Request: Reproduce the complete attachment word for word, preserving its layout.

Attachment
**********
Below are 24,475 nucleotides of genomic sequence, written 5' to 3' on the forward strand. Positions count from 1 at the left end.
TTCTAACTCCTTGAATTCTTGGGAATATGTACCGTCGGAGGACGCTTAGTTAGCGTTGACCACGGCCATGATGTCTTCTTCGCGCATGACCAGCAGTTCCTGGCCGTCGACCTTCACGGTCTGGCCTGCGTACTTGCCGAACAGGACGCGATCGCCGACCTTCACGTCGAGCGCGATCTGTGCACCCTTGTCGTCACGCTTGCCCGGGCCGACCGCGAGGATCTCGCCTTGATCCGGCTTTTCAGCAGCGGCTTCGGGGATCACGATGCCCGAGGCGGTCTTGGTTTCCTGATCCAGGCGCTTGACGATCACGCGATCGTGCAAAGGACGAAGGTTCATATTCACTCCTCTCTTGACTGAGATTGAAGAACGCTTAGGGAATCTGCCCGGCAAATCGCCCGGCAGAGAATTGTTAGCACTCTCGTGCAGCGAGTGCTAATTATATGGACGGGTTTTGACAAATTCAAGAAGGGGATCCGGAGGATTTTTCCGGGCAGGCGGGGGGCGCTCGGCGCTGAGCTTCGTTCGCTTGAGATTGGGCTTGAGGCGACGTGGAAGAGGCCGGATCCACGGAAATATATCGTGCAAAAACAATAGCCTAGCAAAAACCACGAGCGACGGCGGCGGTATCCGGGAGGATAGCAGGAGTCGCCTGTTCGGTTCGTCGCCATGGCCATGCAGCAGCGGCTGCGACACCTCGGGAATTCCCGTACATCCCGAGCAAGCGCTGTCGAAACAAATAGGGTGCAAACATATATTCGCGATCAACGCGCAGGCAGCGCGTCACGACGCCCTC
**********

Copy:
Below are 24,475 nucleotides of genomic sequence, written 5' to 3' on the forward strand. Positions count from 1 at the left end.
TTCTAACTCCTTGAATTCTTGGGAATATGTACCGTCGGAGGACGCTTAGTTAGCGTTGACCACGGCCATGATGTCTTCTTCGCGCATGACCAGCAGTTCCTGGCCGTCGACCTTCACGGTCTGGCCTGCGTACTTGCCGAACAGGACGCGATCGCCGACCTTCACGTCGAGCGCGATCTGTGCACCCTTGTCGTCACGCTTGCCCGGGCCGACCGCGAGGATCTCGCCTTGATCCGGCTTTTCAGCAGCGGCTTCGGGGATCACGATGCCCGAGGCGGTCTTGGTTTCCTGATCCAGGCGCTTGACGATCACGCGATCGTGCAAAGGACGAAGGTTCATATTCACTCCTCTCTTGACTGAGATTGAAGAACGCTTAGGGAATCTGCCCGGCAAATCGCCCGGCAGAGAATTGTTAGCACTCTCGTGCAGCGAGTGCTAATTATATGGACGGGTTTTGACAAATTCAAGAAGGGGATCCGGAGGATTTTTCCGGGCAGGCGGGGGGCGCTCGGCGCTGAGCTTCGTTCGCTTGAGATTGGGCTTGAGGCGACGTGGAAGAGGCCGGATCCACGGAAATATATCGTGCAAAAACAATAGCCTAGCAAAAACCACGAGCGACGGCGGCGGTATCCGGGAGGATAGCAGGAGTCGCCTGTTCGGTTCGTCGCCATGGCCATGCAGCAGCGGCTGCGACACCTCGGGAATTCCCGTACATCCCGAGCAAGCGCTGTCGAAACAAATAGGGTGCAAACATATATTCGCGATCAACGCGCAGGCAGCGCGTCACGACGCCCTC